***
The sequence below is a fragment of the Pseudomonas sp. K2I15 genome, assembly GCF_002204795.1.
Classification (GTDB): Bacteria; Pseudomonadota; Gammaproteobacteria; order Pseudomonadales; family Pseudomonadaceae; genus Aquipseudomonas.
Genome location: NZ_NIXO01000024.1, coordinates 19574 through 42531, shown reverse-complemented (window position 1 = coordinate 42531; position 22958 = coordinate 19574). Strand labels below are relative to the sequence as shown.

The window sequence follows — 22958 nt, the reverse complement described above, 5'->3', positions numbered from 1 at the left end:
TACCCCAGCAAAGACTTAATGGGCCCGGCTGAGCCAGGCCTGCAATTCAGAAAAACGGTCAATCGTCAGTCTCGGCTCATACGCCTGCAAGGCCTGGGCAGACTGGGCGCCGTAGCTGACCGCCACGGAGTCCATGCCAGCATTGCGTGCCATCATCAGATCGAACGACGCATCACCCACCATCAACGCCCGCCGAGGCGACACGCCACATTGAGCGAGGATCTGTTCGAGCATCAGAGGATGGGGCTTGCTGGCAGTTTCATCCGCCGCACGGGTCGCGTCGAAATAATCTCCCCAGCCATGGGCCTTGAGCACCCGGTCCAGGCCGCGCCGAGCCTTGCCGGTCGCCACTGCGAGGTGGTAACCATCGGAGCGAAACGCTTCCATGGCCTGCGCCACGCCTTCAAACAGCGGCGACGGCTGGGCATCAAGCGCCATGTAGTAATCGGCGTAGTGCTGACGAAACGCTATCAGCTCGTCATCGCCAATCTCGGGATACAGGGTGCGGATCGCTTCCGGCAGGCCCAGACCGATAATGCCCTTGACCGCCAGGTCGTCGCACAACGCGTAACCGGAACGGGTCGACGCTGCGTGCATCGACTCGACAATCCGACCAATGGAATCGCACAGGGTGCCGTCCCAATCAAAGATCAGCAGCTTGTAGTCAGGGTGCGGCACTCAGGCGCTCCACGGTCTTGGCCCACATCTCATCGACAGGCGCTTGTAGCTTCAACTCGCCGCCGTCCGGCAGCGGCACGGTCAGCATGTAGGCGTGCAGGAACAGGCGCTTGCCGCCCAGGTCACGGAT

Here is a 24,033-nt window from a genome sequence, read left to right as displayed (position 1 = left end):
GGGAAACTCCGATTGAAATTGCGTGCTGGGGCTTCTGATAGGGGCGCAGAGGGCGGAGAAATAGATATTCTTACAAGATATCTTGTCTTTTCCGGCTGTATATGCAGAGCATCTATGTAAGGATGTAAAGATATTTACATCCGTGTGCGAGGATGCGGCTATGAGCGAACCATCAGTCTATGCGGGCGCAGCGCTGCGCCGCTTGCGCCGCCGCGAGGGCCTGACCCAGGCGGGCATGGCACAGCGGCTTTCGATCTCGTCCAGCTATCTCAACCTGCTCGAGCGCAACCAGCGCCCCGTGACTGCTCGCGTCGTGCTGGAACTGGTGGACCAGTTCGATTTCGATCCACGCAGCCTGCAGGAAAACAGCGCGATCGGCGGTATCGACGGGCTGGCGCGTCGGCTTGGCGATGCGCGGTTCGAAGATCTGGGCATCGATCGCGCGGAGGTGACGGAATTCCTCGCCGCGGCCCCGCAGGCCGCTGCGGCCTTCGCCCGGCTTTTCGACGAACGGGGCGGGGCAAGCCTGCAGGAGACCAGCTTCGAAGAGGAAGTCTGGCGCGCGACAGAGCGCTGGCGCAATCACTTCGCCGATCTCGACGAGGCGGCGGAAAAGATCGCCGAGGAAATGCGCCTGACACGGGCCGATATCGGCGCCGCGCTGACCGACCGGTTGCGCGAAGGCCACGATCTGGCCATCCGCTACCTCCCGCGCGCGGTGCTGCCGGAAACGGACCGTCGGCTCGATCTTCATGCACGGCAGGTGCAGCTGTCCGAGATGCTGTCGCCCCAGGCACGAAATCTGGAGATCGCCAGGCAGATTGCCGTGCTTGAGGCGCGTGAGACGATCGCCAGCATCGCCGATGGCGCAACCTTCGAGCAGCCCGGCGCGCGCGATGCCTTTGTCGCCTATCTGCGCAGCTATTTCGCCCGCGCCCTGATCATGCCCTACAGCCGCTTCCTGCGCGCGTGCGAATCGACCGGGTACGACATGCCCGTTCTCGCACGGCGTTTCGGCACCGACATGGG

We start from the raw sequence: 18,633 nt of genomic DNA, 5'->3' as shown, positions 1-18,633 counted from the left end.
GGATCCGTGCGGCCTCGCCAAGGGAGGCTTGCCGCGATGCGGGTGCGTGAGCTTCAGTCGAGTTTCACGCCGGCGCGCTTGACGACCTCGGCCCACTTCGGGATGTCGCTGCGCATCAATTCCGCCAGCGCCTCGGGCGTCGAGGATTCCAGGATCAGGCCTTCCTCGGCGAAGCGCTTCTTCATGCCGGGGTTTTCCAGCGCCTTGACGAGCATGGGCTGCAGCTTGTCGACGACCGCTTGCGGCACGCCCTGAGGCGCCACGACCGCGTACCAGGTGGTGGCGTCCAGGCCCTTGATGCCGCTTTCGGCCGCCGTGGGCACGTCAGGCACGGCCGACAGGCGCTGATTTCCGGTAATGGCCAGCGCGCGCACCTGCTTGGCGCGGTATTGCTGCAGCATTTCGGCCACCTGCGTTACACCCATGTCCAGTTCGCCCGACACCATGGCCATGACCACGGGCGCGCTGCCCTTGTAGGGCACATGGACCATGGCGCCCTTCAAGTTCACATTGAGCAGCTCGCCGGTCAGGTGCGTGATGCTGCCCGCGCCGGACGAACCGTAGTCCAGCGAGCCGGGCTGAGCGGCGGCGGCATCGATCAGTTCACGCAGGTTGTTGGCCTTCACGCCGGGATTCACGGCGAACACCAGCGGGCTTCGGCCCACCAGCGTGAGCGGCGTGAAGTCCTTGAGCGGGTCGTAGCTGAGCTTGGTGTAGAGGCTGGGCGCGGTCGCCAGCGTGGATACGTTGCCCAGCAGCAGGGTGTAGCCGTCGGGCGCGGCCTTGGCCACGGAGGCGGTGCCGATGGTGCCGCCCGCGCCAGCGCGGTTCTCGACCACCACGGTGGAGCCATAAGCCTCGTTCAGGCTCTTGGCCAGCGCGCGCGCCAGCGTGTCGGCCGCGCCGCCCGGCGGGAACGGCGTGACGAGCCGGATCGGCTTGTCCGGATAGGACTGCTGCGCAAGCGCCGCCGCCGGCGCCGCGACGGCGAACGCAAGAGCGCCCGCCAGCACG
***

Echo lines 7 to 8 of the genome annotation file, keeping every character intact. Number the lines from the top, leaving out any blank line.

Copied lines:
GGGAAACTCCGATTGAAATTGCGTGCTGGGGCTTCTGATAGGGGCGCAGAGGGCGGAGAAATAGATATTCTTACAAGATATCTTGTCTTTTCCGGCTGTATATGCAGAGCATCTATGTAAGGATGTAAAGATATTTACATCCGTGTGCGAGGATGCGGCTATGAGCGAACCATCAGTCTATGCGGGCGCAGCGCTGCGCCGCTTGCGCCGCCGCGAGGGCCTGACCCAGGCGGGCATGGCACAGCGGCTTTCGATCTCGTCCAGCTATCTCAACCTGCTCGAGCGCAACCAGCGCCCCGTGACTGCTCGCGTCGTGCTGGAACTGGTGGACCAGTTCGATTTCGATCCACGCAGCCTGCAGGAAAACAGCGCGATCGGCGGTATCGACGGGCTGGCGCGTCGGCTTGGCGATGCGCGGTTCGAAGATCTGGGCATCGATCGCGCGGAGGTGACGGAATTCCTCGCCGCGGCCCCGCAGGCCGCTGCGGCCTTCGCCCGGCTTTTCGACGAACGGGGCGGGGCAAGCCTGCAGGAGACCAGCTTCGAAGAGGAAGTCTGGCGCGCGACAGAGCGCTGGCGCAATCACTTCGCCGATCTCGACGAGGCGGCGGAAAAGATCGCCGAGGAAATGCGCCTGACACGGGCCGATATCGGCGCCGCGCTGACCGACCGGTTGCGCGAAGGCCACGATCTGGCCATCCGCTACCTCCCGCGCGCGGTGCTGCCGGAAACGGACCGTCGGCTCGATCTTCATGCACGGCAGGTGCAGCTGTCCGAGATGCTGTCGCCCCAGGCACGAAATCTGGAGATCGCCAGGCAGATTGCCGTGCTTGAGGCGCGTGAGACGATCGCCAGCATCGCCGATGGCGCAACCTTCGAGCAGCCCGGCGCGCGCGATGCCTTTGTCGCCTATCTGCGCAGCTATTTCGCCCGCGCCCTGATCATGCCCTACAGCCGCTTCCTGCGCGCGTGCGAATCGACCGGGTACGACATGCCCGTTCTCGCACGGCGTTTCGGCACCGACATGGG

We start from the raw sequence: 18,633 nt of genomic DNA, 5'->3' as shown, positions 1-18,633 counted from the left end.